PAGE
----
Copyright Michael Karbo and ELI Aps., Denmark, Europe.
Chapter 16. Choosing a CPU
If you happen to need to choose a CPU for your new PC, what should you choose? Let me give you a bit of food for thought.
Figur. 117. Pricelist from October 2004 (without VAT).
How long does a CPU last?
The individual components have different lifetimes. The way development has gone up until the present, CPU’s and motherboards have been the components that have become obsolete the most quickly. CPU’s and motherboards also go together – you normally change them both at the same time.
You have by now read all of my review of new processor technology; new and faster models are constantly being developed. The question is, then, how important is it to have the latest technology? You have to decide that for yourself. But if you know that your PC has to last for many years, you probably should go for the fastest CPU on the market.
For the rest of us, who regularly upgrade and replace our PC’s insides, it is important to find the most economic processor. There is usually a price jump in the processor series, such that the very latest models are disproportionately expensive.
By the time you read this, prices will have fallen in relation to those shown in Fig. 117. There will no doubt also be significantly faster CPU’s to choose between. But the trend will most likely be the same: The latest models are a lot more expensive than the other ones. You have to find the model that gives the most power in proportion to the price.
Also, the amount of RAM is just as important as the speed of the processor. RAM prices fluctuate unbelievably, in just a year the price can double or halve. So it’s a good idea to buy your RAM when the prices are low.
Back in the 1990’s it was quite important to get the latest and fastest CPU, because CPU’s were not fast enough for things like image processing. For example, if you try to work with fairly large images in Photoshop, on a PC with a 233 MHz processor, you will probably quickly decide to give up the project.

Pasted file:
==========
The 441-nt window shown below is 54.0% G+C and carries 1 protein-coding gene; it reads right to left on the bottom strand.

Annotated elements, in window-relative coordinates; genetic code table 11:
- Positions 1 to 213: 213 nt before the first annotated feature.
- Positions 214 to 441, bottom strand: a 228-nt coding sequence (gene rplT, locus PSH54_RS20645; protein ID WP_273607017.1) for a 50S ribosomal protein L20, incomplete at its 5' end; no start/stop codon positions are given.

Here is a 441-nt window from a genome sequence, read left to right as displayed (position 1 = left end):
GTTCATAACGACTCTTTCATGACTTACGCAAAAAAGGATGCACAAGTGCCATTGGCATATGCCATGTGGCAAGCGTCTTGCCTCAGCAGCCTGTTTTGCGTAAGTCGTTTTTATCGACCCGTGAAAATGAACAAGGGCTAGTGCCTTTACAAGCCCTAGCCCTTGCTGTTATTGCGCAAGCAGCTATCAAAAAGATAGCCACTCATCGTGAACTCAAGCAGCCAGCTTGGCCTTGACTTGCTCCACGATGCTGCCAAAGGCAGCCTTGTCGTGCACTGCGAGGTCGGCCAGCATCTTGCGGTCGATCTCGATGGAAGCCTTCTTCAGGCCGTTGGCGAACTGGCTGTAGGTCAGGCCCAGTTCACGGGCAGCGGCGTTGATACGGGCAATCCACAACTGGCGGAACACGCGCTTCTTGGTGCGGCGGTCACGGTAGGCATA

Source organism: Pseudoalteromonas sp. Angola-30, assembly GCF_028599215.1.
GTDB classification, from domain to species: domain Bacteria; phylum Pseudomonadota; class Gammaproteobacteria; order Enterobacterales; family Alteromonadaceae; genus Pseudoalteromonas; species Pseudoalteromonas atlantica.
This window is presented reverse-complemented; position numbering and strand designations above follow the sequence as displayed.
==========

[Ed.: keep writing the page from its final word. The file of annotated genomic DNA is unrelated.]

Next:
But whether you have 2400 or 3200 MHz – that’s not as critical, especially if you have enough RAM and are working with normal tasks. A processor running at 3200 MHz is roughly 33% faster than a 2400 MHz model, but it doesn’t always make that much difference to your daily work.
Here are some tasks, which might require more CPU power:
Video (including DVD) contains huge amounts of data. The CPU and RAM therefore have to work very hard when you edit video footage. At the time of writing, it is legal to copy DVD films for personal use, but that may change. Legal or not – it’s certainly possible. The actual ripping can take 10-20 minutes, during which the CPU slowly chews through the over 4 GB of data there are on a DVD. A 5 GHz CPU would obviously be able to reduce the time taken considerably.
Finally, speech recognition software is considered to be very CPU-intensive. This is probably only going to be a problem in the distant future. Some people imagine future versions of Windows and Office programs will have built-in speech recognition, which will place quite new demands on CPU’s. However, it is far from certain that speech recognition will ever be introduced into PC’s. There appear to be big problems in getting it to work well.